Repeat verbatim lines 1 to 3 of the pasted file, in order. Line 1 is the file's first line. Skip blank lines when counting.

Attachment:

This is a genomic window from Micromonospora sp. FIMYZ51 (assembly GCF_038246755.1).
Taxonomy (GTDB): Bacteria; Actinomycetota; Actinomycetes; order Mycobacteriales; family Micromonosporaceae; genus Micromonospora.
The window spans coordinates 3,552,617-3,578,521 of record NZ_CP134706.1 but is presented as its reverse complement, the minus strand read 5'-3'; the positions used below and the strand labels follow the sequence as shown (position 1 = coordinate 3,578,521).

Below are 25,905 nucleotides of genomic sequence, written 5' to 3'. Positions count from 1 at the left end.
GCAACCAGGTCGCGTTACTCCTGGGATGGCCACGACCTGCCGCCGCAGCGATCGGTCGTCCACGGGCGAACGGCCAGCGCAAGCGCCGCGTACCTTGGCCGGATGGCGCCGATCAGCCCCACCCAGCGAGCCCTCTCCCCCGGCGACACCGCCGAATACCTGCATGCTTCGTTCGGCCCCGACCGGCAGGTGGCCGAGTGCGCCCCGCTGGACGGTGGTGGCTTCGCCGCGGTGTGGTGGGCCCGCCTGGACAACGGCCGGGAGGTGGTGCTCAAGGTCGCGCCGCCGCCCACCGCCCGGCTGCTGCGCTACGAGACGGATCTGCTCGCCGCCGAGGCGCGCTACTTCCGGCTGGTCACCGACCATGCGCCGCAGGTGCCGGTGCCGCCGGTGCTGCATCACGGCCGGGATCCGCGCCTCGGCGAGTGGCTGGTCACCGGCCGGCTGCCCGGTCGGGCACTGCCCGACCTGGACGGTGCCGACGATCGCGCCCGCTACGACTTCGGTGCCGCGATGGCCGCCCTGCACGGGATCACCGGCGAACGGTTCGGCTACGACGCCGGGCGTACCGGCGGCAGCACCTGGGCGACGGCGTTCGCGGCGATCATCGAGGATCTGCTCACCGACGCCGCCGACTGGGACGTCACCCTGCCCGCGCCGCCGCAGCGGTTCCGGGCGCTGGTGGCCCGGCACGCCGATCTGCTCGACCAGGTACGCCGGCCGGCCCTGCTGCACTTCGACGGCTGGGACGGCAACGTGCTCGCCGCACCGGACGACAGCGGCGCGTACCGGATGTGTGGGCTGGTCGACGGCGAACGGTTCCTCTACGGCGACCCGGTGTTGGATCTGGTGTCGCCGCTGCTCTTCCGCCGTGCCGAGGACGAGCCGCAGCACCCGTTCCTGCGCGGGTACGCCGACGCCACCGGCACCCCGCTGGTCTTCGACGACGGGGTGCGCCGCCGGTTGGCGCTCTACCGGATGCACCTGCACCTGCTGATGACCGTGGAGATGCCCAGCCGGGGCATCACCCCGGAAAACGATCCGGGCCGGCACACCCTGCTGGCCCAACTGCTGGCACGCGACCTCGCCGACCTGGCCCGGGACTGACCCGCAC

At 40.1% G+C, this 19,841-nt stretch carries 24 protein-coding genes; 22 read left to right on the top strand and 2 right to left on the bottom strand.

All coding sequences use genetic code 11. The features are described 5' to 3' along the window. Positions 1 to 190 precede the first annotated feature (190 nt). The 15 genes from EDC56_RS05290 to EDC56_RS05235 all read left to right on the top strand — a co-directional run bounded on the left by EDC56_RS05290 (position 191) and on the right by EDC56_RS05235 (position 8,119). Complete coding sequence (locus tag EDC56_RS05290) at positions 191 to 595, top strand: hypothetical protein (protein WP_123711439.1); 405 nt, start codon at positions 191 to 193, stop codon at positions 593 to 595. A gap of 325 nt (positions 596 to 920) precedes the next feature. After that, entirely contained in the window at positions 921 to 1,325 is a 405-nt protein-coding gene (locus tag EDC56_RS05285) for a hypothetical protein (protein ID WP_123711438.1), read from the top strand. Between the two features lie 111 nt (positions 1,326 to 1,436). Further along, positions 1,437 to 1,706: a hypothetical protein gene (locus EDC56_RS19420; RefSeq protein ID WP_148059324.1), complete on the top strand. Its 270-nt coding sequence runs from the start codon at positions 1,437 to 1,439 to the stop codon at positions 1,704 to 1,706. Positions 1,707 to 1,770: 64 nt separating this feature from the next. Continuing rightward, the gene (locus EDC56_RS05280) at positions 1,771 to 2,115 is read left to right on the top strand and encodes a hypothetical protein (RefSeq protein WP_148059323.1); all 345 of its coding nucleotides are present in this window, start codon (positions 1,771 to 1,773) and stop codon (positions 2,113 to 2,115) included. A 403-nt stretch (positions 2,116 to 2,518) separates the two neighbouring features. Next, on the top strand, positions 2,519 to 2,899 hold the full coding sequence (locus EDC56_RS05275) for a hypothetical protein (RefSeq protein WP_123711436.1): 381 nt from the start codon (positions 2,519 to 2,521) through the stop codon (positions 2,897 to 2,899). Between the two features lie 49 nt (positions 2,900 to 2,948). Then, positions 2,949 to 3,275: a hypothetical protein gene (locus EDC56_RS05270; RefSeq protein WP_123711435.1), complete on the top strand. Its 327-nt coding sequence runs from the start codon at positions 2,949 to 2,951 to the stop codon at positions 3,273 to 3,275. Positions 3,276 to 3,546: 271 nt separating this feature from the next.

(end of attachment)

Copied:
This is a genomic window from Micromonospora sp. FIMYZ51 (assembly GCF_038246755.1).
Taxonomy (GTDB): Bacteria; Actinomycetota; Actinomycetes; order Mycobacteriales; family Micromonosporaceae; genus Micromonospora.
The window spans coordinates 3,552,617-3,578,521 of record NZ_CP134706.1 but is presented as its reverse complement, the minus strand read 5'-3'; the positions used below and the strand labels follow the sequence as shown (position 1 = coordinate 3,578,521).